KARACHI, Pakistan (Reuters) – Noor Jehan, an elephant in Pakistan’s Karachi Zoo whose illness revived criticisms of the nation’s zoos, died on Saturday despite frantic efforts to treat her, officials said.

The critically ill 17-year-old elephant had fallen into a pond this month and been unable to get up without help.

“After fighting for 9 days, she succumbed to her critical condition. She spent too long lying on the ground – a life-threatening situation for elephants,” Four Paws, an international animal welfare organisation that had been advising local and international veterinarians on her treatment, said in a statement.

Four Paws veterinarian Amir Khalil said it was “heartbreaking that she had to die at only 17 years old, when she could have had many more years”. Noor Jehan was an African elephant, whose average lifespan is 60 to 70 years.

In recent years two lions died of asphyxiation in Pakistan after handlers tried to get them out of their den using smoke, and a number of white tiger cubs have died.

The director of the Karachi Zoo was removed this month over complaints of negligence. A court in 2020 ordered the closure of the Islamabad Zoo, where the elephant Kaavan was kept.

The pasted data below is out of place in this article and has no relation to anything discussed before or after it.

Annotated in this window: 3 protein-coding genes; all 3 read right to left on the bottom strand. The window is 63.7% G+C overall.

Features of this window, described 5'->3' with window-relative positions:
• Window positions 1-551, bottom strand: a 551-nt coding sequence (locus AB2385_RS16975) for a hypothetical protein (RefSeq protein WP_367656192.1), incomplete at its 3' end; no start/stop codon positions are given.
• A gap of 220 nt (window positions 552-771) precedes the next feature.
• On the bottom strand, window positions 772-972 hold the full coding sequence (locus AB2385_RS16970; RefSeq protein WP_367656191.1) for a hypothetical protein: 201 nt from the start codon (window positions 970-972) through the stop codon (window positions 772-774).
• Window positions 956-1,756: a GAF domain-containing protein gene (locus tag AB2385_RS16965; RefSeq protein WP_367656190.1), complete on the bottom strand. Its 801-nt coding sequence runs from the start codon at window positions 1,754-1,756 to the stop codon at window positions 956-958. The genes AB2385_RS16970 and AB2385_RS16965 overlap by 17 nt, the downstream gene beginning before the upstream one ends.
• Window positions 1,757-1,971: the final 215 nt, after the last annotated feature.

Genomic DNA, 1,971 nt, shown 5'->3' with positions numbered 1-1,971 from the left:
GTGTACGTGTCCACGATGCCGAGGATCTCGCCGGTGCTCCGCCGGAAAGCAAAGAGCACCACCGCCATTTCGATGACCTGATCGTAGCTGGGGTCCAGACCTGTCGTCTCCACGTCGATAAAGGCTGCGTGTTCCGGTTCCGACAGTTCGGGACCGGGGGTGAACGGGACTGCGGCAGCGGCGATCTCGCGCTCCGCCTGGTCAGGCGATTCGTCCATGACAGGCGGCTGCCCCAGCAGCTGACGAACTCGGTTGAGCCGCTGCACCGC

The American celebrity Cher, after years of seeking to free Kaavan, came to Pakistan to see him off on his move to a Cambodian sanctuary.

Khalil said Karachi Zoo did not meet international standards and urged that Madhubala, the healthy elephant remaining at the zoo, be relocated to a more species-appropriate place to give her a chance at a better life.

Four Paws said Madhubala was mourning the loss of her longtime companion.

The widespread criticism faced by authorities in the wake of Noor Jehan’s condition – with images of her helplessly lying on her side – has led to reports in the local media that Karachi Zoo may be shut down permanently.

Four Paws said it welcomed this proposal, adding that it could be a turning point for the welfare of wild animals in captivity in Pakistan.

(Reporting by Islamabad bureau; Writing by Gibran Peshimam; Editing by Willaim Mallard)